Infant food allergies are on the increase in Australia, with one in ten infants now having a confirmed allergy. We thought we’d take a closer look at this rise in infant food allergies and one of the ways being used to better help identify food allergies in infants across Australia.
What is a food allergy?
According to Allergy and Anaphylaxis Australia, a food allergy is “an immune system response to a food protein that the body mistakenly believes is harmful. When the individual eats food containing that protein, the immune system releases massive amounts of chemicals, triggering symptoms that can affect a person’s breathing, gastrointestinal tract, skin and/or heart.”
Food allergy symptoms
Most symptoms of food allergy are mild or moderate and occur within 30 minutes of eating the food.
These symptoms may include:
- Swelling of the lips, face or eyes.
- Skin reactions like redness, hives or eczema.
- Tingling or itchy mouth.
- Vomiting, stomach pain and/or diarrhoea.
- Nasal congestion.
If your child displays any mild or moderate symptoms, it is best to avoid giving that food again and to make an appointment with your GP as soon as possible.
A severe allergic reaction, or anaphylaxis, can happen immediately and symptoms include:
- Difficult or noisy breathing.
- Swelling of the tongue and throat (e.g. drooling, difficulty swallowing).
- A change in voice or cry and/or difficulty vocalising.
- A persistent cough, wheezing or stridor.
- Collapse or fainting.
- Paleness and floppiness (in young children).
Anaphylaxis can be life threatening, so if your child is showing any signs of a severe allergic reaction, please seek urgent medical assistance.
Common food allergies
The most common allergy causing foods are:
- Tree nuts (such as cashews, pistachios, walnuts, pecans and hazelnuts)
- Cow’s milk
Food Allergy Prevention
To help reduce the risk of food allergies developing, the Australian Society of Clinical Immunology and Allergy (ASCIA) recommends introducing solid foods to infants between four to six months of age and introducing the common food allergens by 12 months of age.
Delaying the introduction of common allergy causing foods does not prevent infant food allergies. In fact, research shows that giving your baby the common allergy causing foods before they are one year of age can greatly reduce the risk of them developing an allergy to that food.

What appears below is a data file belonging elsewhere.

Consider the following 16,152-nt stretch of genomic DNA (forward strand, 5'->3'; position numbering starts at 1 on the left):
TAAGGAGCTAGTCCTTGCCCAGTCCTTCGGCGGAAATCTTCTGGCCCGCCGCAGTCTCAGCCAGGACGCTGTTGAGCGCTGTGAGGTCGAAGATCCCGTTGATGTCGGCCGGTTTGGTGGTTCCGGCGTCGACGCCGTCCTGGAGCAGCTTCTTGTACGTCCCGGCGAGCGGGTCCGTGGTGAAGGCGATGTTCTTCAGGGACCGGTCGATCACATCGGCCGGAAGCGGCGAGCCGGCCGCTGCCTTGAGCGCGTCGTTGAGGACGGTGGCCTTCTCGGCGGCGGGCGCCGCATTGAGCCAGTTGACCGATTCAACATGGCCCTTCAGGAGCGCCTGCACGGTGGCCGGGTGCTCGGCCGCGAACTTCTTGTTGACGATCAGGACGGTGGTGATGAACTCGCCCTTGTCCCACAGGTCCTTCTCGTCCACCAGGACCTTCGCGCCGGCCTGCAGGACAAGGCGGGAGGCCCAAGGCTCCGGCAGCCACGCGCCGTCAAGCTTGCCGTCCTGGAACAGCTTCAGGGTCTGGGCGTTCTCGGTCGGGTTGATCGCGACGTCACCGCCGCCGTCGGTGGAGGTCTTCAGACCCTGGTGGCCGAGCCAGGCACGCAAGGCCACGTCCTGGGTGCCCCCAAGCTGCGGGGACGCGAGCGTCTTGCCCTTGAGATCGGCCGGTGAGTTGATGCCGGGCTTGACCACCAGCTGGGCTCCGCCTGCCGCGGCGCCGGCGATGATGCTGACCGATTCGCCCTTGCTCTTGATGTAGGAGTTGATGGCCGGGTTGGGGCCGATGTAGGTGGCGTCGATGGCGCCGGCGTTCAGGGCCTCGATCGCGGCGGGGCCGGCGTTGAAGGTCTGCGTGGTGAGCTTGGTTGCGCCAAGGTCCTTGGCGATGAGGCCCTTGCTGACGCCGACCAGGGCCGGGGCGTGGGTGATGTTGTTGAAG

It is also recommended that breastfeeding mothers continue to breastfeed their infant while solid foods are first introduced, to help reduce the risk of food allergies developing.
Even if common allergy causing foods are introduced before one year of age, a small number of children will still develop a food allergy.
While there is currently no cure for food allergies, the good news is that many children will naturally outgrow them.
SmartStartAllergy – helping to better identify infant food allergies
One tool being used to help better identify infant food allergies is SmartStartAllergy.
SmartStartAllergy uses automated SMS technology to send a text message to parents when their baby is 6, 9 and 12 months old to find out if they have introduced solid foods (including peanut). Some parents will only receive a text message at 12 months.
Subsequent messages ask if the child has had an allergic reaction to any introduced foods.
Parents also receive a brief questionnaire to find out about any allergic reactions, family history of allergy, or if their child has eczema.
Illawarra Medical Centre’s Principal GP, Dr Alan Leeb, is one of the people behind this exciting initiative, which is a collaboration between SmartVax and the National Allergy Strategy (NAS), with funding from the Australian Government Department of Health and the Perth Children’s Hospital Foundation.
While still in its early stages, SmartStartAllergy has already been adopted by 48 sites across Australia and has reached more than 3,500 respondents. The data collected through SmartStartAllergy provides important information about infant food allergies in Australia and helps to support the National Allergy Strategy Food Allergy Prevention Project.
For more information on this topic, visit:
- Allergy & Anaphylaxis Australia – https://allergyfacts.org.au/
- Allergy & Anaphylaxis Australia, Food Allergy Week – https://www.foodallergyaware.com.au/
- Healthy WA – https://healthywa.wa.gov.au/Articles/F_I/Food-allergies-and-your-babys-first-foods
- National Allergy Strategy – https://nationalallergystrategy.org.au/
- Nip Allergies in the Bub – https://preventallergies.org.au/
- Raising Children – https://raisingchildren.net.au/babies/health-daily-care/allergy-intolerance/food-allergies
- SmartStartAllergy – http://www.smartstartallergy.com.au